This article and video explore one of the best methods of interval training for hikers. The workout shared is fantastic for any hiker who always gets huffed and puffed on hills, who struggles to keep up with a group or who has a higher altitude hike in their sights.
Today, I share some insight into where HIIT training is a bit limited in the fitness industry, and if you enjoy this, how to get the most out of it.
In this episode, I discuss whether or not CrossFit is a good method of training for hiking, trekking or backpacking.
High-intensity interval training can be a fantastic method of training for mountaineers. Unfortunately, 90% of mountaineers out there absolutely butcher it...
In this video lecture, I explore why long-duration, low-intensity cardio is so crucial for a mountaineers fitness (and why focusing purely on high-intensity training is a mistake).
It is my firm opinion that while training for hiking, you should separate your strength training, high-intensity interval training and your conditioning training.
Because trying to train all of them at once (as is the case in many HIIT based training sessions) is not an effective, long term strategy.
Let me tell you why:
Circuit based HIIT training is SUPER popular right now.
Whether it is Crossfit, F45, boot camps or a million and one other variations., you cannot walk down the street for 5 minutes without seeing another HIIT studio.
And I see the appeal. This type of training is fast. It is fun. You can get competitive. And you walk out feeling like you have really done some work!
On top of this, they are often advertised to help just about every aspect of fitness: cardio, strength, power, body composition etc.
So why wouldn't you do it?
But there is a catch to this...
Circuit based HIIT training is not an incredibly effective way for hikers, trekkers or mountaineers to improve their strength and fitness over the long term.
To help you understand this, the toothpaste theory is a great way to illustrate this concept.
The circuit- based approach can be likened to squeezing toothpaste only from the middle of the tube.
Initially, this approach works fine, and plenty of toothpaste (i.e. fitness, strength etc.) comes out.
But as time goes by (and you get fitter, stronger etc.) this approach gets less and less effective. You need to work REALLY hard just to get tiny bits of toothpaste...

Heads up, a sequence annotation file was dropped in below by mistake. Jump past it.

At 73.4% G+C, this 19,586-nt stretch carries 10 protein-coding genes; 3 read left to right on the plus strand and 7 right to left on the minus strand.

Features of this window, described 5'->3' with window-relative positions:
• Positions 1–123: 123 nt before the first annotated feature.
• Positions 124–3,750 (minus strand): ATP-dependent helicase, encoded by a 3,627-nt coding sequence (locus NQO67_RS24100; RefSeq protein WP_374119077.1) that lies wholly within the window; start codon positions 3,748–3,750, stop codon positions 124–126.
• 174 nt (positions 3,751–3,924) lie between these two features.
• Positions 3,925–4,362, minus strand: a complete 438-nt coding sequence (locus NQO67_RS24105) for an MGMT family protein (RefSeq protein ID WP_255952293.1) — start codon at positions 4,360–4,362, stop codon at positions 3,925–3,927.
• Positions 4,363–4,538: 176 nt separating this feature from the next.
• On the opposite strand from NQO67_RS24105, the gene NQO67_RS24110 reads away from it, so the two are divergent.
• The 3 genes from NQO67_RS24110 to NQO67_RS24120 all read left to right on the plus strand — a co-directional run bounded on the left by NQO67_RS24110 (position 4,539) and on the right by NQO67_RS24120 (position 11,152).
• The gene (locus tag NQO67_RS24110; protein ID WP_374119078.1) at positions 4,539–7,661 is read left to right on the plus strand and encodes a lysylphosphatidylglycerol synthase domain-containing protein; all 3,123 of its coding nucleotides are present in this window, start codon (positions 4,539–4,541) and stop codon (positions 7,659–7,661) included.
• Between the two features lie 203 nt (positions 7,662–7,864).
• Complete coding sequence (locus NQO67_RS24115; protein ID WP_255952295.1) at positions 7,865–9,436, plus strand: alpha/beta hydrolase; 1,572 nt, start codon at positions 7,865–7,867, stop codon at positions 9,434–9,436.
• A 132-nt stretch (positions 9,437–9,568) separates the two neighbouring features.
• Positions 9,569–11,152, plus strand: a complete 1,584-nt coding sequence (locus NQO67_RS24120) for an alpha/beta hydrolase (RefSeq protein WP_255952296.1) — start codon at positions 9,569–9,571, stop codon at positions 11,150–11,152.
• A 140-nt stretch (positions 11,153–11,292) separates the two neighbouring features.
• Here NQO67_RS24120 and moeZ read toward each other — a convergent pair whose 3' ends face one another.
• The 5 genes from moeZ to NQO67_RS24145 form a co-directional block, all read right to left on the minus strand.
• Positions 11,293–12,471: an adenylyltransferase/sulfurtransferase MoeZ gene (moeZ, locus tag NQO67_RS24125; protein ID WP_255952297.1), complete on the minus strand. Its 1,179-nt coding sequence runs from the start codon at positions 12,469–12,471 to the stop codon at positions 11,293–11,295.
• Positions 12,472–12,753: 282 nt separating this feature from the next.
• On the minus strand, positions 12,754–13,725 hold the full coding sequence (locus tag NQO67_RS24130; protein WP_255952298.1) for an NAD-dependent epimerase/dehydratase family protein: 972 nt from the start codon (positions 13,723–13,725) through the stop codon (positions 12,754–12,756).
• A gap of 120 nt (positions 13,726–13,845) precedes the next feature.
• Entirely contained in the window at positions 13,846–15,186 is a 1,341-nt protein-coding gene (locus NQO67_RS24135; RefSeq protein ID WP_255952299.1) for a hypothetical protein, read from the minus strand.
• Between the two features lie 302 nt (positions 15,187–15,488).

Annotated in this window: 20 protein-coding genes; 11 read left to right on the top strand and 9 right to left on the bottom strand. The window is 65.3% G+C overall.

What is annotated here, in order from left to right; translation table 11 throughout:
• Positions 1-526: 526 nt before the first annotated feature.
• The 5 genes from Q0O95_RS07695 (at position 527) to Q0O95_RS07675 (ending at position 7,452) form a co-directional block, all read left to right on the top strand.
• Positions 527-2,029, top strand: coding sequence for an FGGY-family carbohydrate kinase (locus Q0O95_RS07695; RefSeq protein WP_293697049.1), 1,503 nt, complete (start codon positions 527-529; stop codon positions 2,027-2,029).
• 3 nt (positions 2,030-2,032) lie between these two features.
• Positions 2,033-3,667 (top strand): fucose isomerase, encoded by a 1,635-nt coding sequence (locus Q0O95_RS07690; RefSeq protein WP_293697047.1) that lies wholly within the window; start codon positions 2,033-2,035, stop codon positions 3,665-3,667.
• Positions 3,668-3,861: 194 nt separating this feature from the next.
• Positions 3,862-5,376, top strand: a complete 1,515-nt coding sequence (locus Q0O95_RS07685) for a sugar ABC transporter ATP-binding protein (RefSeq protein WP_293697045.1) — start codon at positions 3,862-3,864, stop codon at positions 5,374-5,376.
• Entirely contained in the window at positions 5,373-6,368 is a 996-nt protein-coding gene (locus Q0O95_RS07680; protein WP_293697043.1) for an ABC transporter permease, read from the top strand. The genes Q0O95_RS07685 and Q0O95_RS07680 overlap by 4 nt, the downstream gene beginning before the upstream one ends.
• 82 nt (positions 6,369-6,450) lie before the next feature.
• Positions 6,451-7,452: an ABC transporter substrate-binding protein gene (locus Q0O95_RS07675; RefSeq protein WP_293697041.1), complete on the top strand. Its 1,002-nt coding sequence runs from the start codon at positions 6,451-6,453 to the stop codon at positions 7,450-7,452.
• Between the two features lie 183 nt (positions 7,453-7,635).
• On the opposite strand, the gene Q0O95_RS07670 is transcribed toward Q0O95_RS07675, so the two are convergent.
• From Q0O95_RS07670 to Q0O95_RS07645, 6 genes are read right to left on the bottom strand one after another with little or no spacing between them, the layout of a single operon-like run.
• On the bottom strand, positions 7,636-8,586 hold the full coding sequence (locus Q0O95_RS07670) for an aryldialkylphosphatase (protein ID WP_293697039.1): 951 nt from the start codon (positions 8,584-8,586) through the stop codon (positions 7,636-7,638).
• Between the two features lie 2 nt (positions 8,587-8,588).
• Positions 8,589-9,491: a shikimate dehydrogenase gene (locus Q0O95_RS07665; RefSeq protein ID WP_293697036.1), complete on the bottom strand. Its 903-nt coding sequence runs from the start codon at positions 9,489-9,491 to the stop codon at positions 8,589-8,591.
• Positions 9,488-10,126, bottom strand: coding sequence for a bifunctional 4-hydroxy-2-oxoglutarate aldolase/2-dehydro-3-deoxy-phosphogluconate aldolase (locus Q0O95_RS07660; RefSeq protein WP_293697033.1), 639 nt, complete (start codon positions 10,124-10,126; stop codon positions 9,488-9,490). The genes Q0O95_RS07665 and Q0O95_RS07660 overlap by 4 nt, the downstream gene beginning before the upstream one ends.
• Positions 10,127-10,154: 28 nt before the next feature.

And eventually, no matter how hard you work, you can't get any toothpaste out at all.
Alternatively, squeezing strongly and consistently on just one side of the toothpaste, and before the other, allows a much more efficient means of getting toothpaste on our brush.
This is the same as targeted training (i.e. separating your training into specific strength, HIIT and lower intensity conditioning sessions)
So what does this mean for you?
If you love your HIIT classes, whether it is Crossfit, F45, Orange theory, Bootcamp or whatever, that is fine.
If you enjoy it, then enjoy it!
But know there will come the point where the toothpaste will stop coming out.
But if you see the light, and you want to ensure continued and effective progress over the long term, I highly recommend considering a targeted and structured training approach for the outset.
And you can find that here:
Yours in trekking,
High intensity training seems like an amazing shortcut for many mountaineers. If you can get the same results, with much less time commitment, why wouldn't you go down the high intensity route?
Unfortunately, it isn't quite as simple as many of the high intensity advocates make it out to be. This article will explore the flaws in that thinking:
Rowan is a personal trainer who specialises in training for hiking, trekkers and mountaineers for their bucket list adventures.
Summit Strength is a personal training for hiking service created specifically to help hikers have the best chance of a safe, enjoyable and successful adventure.